Trauma surgeon highlights issues of race and law enforcement at public health symposium

Thursday, March 23, 2017 - 10:12pm

Panelists speak at a symposium on violent interactions and police brutality at the School of Public Health on Thursday.

Panelists speak at a symposium on violent interactions and police brutality at the School of Public Health on Thursday. Buy this photo
Brian Kosasih/Daily

 

Dr. Brian Williams, a trauma surgeon and associate professor of surgery at the University of Texas Southwestern Medical Center, spoke at the University of Michigan’s Public Health Symposium on violent interactions between law enforcement and Black Americans Thursday night. Williams began speaking with a list of names, such as Sandra BlandPhilando Castille and Eric Garner, a list of names of African Americans who had been killed or allegedly killed by police.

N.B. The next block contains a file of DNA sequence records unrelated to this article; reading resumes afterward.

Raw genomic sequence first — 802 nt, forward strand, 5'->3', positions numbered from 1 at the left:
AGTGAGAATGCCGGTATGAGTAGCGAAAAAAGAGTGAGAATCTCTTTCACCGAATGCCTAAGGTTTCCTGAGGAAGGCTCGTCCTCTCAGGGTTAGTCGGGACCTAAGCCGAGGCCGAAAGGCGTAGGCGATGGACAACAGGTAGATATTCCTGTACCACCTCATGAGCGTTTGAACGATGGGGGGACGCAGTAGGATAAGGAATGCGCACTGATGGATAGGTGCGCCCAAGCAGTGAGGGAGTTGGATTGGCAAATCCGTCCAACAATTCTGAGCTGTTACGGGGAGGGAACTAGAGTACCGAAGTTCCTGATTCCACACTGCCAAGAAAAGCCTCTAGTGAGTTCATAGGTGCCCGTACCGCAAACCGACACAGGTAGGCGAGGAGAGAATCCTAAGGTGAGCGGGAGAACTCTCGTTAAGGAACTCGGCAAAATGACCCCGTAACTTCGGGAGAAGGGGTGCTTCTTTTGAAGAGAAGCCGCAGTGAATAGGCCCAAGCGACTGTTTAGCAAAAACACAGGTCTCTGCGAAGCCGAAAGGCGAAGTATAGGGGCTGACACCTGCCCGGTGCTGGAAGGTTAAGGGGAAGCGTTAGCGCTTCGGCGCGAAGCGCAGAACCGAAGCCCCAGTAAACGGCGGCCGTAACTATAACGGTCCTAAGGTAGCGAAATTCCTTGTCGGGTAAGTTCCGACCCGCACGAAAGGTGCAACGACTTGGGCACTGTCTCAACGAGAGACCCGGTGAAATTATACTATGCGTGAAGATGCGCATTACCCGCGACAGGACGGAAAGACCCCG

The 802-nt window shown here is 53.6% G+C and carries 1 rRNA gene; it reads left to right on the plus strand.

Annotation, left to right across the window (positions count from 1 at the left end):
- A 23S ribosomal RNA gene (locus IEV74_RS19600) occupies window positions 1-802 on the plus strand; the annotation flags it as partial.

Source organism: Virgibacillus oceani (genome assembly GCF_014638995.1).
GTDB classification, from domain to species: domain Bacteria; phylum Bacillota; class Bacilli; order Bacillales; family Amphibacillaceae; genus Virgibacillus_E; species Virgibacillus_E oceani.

“These are the names of men and women whose untimely death sparked national movements, ignited international conversations, forced policy makers to make changes,” Williams said. “Their deaths force the end of silence. Tonight, I’m going to tell you about the end of my silence. As we discuss the social justices of today, I want to challenge you all to also look at what has kept us silent about all of this.”

Williams, in his talk, focused on the immense price people pay for staying silent when it comes to acts of racism, and particularly in situations of racism in relation to law enforcement.

“There are many reasons why this silence has to end, but I think the most succinct explanation is echoed by Dr. King, when he talks about well-intentioned people who do nothing,” Williams said.